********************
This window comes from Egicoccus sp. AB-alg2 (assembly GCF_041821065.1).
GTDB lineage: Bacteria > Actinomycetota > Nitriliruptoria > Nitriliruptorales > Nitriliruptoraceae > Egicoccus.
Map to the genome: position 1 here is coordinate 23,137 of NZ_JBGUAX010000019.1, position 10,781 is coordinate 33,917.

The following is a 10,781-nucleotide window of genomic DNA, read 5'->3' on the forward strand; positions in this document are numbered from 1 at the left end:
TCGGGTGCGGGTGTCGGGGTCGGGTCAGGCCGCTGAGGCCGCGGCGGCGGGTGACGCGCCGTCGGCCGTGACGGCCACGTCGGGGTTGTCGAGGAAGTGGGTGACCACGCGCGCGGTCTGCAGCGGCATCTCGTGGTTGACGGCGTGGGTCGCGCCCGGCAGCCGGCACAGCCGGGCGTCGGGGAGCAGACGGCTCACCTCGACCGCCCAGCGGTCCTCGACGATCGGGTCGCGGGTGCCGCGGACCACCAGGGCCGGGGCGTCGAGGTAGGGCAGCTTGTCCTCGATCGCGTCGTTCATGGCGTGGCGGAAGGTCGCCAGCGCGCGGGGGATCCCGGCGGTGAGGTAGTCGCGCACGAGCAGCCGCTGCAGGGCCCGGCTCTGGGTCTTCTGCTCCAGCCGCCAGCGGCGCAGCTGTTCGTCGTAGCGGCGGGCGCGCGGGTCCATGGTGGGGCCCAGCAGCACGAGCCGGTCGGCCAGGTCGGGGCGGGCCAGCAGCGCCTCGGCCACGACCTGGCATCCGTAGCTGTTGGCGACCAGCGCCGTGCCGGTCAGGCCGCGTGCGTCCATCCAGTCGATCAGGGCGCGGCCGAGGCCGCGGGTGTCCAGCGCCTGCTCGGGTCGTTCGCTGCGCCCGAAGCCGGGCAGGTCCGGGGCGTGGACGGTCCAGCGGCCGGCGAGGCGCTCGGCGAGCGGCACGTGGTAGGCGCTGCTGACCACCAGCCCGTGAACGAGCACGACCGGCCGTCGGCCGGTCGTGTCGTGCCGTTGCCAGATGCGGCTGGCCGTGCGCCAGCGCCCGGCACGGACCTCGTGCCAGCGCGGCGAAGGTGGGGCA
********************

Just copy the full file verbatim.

This window comes from Egicoccus sp. AB-alg2 (assembly GCF_041821065.1).
GTDB lineage: Bacteria > Actinomycetota > Nitriliruptoria > Nitriliruptorales > Nitriliruptoraceae > Egicoccus.
Map to the genome: position 1 here is coordinate 23,137 of NZ_JBGUAX010000019.1, position 10,781 is coordinate 33,917.

The following is a 10,781-nucleotide window of genomic DNA, read 5'->3' on the forward strand; positions in this document are numbered from 1 at the left end:
TCGGGTGCGGGTGTCGGGGTCGGGTCAGGCCGCTGAGGCCGCGGCGGCGGGTGACGCGCCGTCGGCCGTGACGGCCACGTCGGGGTTGTCGAGGAAGTGGGTGACCACGCGCGCGGTCTGCAGCGGCATCTCGTGGTTGACGGCGTGGGTCGCGCCCGGCAGCCGGCACAGCCGGGCGTCGGGGAGCAGACGGCTCACCTCGACCGCCCAGCGGTCCTCGACGATCGGGTCGCGGGTGCCGCGGACCACCAGGGCCGGGGCGTCGAGGTAGGGCAGCTTGTCCTCGATCGCGTCGTTCATGGCGTGGCGGAAGGTCGCCAGCGCGCGGGGGATCCCGGCGGTGAGGTAGTCGCGCACGAGCAGCCGCTGCAGGGCCCGGCTCTGGGTCTTCTGCTCCAGCCGCCAGCGGCGCAGCTGTTCGTCGTAGCGGCGGGCGCGCGGGTCCATGGTGGGGCCCAGCAGCACGAGCCGGTCGGCCAGGTCGGGGCGGGCCAGCAGCGCCTCGGCCACGACCTGGCATCCGTAGCTGTTGGCGACCAGCGCCGTGCCGGTCAGGCCGCGTGCGTCCATCCAGTCGATCAGGGCGCGGCCGAGGCCGCGGGTGTCCAGCGCCTGCTCGGGTCGTTCGCTGCGCCCGAAGCCGGGCAGGTCCGGGGCGTGGACGGTCCAGCGGCCGGCGAGGCGCTCGGCGAGCGGCACGTGGTAGGCGCTGCTGACCACCAGCCCGTGAACGAGCACGACCGGCCGTCGGCCGGTCGTGTCGTGCCGTTGCCAGATGCGGCTGGCCGTGCGCCAGCGCCCGGCACGGACCTCGTGCCAGCGCGGCGAAGGTGGGGCA